For a conjurer who travels with professional companions it is an easy thing to perform the above mentioned trick, if you consider that he only works to perform an illusion. And it is for this purpose he travels with companions. How easily the public may be deceived is proven by a similar experiment of the clown, Tom Belling, called August, and performed for many years in Renz’s European Circus, and always to the greatest astonishment of his audience. He would place a table in the middle of the arena, ask a lady to step upon it, and then cover her with a wicker frame of paper. Twelve footmen, one after the other, passed through the frame. Then the performer took the frame from the table and the lady had disappeared. The explanation is very simple. One of the footmen was disguised as a lady; inside the frame he would quickly discard the lady’s habit and walk out as a footman. It was not noticed that one more footman came out than went in, because as soon as one came out, he joined the others standing in the arena. The lady’s dress was carried out in pieces by the several footmen, who found means of concealing them about their person.
If Tom Belling had spirited the lady away from the table without first covering her, then it would have been a surprise. He needed accomplices, without which also the Indian conjurer would have been helpless. The second assertion of the above named traveler (that this performance was superior to that of modern magicians) also has no foundation. The modern European or American magician is much better educated than his colleagues in other lands, and therefore he is able to perform much more deceit. To be able to judge this you must know magic thoroughly. The progress in science at its highest in Europe, has enabled the magician to practice his art to a greater extent than among less civilized nations. But it is a known fact that a person sees more wonders in a foreign land than in his own.
The suppleness, perseverance and physical strength of Indian jugglers is well known. Fane states that in Delhi he saw several men jump into a well 30 meters deep for a rupee thrown to them as an inducement to attempt the hardy feat. In Madras the people of this class are noted for the suppleness and flexibility of their bodies. For an example, they experience no difficulty in winding themselves in and out through the rounds of a ladder. In the same manner, having reached the top he again winds his way to the bottom, the ladder all this time being perfectly balanced in an upright position, without support of any kind. Tennant in his work on Ceylon, gives a lively description of some juggler’s tricks, which he had the opportunity of seeing on the road between Colombo and Candia. The juggler stood upon a pole six feet high, and in this insecure position, the pole being unsupported, except through his poising, caught pebbles which a person threw him from the ground. When he opened his hand, instead of the pebbles being seen, birds would fly out and away. He broke an egg shell out of which crept a snake, and he juggled with a large number of metal balls, using his hands and elbows. These are performances which require a certain knowledge of illusion, as well as dexterity and remarkable flexibility of joint. They occupy but a small part of the science of magic, which employs the hidden powers of nature and technical secrets.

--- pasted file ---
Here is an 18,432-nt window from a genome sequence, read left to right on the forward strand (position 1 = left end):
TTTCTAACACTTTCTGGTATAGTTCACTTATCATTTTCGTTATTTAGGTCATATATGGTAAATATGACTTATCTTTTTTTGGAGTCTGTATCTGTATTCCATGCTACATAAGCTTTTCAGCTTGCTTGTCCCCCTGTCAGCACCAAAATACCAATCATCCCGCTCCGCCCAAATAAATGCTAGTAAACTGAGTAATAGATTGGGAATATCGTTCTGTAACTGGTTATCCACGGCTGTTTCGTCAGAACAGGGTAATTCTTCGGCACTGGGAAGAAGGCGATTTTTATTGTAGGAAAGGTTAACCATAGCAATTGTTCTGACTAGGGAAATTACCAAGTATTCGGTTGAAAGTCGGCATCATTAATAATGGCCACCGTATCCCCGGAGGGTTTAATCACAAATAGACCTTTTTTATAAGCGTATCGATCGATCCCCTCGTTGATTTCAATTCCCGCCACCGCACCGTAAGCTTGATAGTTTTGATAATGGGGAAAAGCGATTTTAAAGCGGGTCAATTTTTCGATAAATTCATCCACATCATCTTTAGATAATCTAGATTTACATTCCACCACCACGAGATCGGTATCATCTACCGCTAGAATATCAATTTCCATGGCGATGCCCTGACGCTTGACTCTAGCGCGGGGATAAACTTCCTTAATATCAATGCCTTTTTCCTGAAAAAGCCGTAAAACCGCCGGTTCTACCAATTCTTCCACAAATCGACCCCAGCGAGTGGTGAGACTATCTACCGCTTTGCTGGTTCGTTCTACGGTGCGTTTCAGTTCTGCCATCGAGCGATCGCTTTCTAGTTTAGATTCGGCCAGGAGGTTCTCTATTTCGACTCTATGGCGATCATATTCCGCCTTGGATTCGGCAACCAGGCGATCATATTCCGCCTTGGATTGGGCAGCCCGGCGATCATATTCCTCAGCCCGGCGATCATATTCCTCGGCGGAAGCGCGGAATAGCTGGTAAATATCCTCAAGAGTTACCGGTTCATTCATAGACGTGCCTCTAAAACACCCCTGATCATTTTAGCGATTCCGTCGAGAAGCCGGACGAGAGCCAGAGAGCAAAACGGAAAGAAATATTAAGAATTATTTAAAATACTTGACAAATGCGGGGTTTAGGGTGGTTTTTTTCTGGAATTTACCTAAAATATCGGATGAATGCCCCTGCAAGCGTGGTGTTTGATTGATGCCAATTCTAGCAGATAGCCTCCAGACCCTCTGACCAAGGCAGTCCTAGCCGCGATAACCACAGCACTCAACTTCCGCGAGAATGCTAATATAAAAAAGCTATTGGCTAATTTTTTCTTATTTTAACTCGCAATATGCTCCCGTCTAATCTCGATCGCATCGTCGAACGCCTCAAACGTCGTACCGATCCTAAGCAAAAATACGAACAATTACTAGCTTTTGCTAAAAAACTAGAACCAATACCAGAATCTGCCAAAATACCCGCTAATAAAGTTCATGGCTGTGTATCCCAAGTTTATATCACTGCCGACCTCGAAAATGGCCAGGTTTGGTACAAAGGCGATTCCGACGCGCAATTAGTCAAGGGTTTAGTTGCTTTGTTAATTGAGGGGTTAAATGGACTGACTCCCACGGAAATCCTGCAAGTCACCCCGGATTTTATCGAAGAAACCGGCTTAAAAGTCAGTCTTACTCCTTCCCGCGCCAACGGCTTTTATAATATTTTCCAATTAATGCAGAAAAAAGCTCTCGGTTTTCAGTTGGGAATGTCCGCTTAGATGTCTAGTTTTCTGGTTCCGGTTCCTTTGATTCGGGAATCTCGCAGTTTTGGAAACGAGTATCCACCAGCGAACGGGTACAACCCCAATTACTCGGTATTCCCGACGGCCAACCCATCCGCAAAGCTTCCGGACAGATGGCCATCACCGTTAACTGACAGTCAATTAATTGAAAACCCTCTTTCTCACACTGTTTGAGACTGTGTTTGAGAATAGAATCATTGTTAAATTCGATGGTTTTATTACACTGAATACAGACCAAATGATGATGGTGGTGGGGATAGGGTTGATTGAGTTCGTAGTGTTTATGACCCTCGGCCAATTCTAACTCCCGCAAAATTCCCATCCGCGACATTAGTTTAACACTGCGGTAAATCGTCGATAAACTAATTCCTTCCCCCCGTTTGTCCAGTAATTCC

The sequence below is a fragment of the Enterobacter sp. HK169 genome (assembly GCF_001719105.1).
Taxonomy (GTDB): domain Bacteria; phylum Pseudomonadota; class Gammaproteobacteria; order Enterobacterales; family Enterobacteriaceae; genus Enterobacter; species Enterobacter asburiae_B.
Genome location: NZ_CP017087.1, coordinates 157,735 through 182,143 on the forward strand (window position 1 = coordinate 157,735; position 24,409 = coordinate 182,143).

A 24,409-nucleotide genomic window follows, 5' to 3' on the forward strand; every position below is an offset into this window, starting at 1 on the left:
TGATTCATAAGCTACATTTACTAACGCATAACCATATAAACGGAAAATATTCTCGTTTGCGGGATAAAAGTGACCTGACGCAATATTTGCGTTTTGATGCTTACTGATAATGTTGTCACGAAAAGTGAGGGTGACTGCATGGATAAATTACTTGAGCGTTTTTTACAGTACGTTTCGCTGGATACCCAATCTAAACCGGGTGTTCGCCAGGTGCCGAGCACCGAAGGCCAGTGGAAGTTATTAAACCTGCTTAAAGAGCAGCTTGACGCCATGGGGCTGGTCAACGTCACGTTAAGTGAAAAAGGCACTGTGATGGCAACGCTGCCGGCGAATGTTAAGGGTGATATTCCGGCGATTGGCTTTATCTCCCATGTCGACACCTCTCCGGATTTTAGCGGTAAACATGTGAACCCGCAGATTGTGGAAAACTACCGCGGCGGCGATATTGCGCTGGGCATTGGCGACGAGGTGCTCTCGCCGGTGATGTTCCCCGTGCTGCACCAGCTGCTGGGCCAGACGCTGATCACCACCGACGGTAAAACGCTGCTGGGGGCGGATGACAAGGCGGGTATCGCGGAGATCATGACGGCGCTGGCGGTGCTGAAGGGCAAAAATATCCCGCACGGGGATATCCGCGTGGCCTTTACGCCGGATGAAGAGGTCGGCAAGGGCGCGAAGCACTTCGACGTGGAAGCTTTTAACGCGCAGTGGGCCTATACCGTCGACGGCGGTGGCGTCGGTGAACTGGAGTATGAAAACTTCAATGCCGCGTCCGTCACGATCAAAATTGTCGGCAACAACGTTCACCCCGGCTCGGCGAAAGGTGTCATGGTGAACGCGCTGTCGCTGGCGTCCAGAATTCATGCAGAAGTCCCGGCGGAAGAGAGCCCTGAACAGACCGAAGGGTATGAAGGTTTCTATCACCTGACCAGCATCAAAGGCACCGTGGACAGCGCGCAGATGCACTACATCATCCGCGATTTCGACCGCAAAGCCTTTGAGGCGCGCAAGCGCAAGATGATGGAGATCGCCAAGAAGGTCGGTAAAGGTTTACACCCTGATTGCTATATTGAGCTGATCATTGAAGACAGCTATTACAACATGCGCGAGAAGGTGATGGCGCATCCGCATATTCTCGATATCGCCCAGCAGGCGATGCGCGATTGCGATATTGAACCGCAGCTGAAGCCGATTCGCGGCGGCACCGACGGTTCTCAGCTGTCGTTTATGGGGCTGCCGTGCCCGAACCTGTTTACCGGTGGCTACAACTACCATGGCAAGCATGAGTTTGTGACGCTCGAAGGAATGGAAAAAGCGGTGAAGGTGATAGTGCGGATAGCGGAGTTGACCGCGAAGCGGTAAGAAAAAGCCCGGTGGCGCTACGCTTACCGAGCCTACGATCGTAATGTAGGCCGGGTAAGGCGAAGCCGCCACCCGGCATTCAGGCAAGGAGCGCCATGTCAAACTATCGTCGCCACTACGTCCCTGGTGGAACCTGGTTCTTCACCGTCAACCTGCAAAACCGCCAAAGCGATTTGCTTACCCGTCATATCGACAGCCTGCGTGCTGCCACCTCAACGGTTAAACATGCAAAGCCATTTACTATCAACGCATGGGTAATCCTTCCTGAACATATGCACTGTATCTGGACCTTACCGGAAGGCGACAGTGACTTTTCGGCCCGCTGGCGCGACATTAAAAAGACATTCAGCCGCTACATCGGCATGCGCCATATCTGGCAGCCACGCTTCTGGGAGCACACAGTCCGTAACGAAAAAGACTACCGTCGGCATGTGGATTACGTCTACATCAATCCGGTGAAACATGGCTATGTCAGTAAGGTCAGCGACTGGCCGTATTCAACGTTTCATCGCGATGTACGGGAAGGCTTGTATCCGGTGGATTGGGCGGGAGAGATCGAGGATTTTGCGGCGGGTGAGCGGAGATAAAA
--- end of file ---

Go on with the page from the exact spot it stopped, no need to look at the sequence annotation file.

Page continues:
So there you go. I hope this small journey has given you some insight. Space will not allow us to take up the early history of magic, or its supernatural features or tendencies with which it teemed in the dark ages; but it is my hope this little blog has piqued your interest and answered some questions.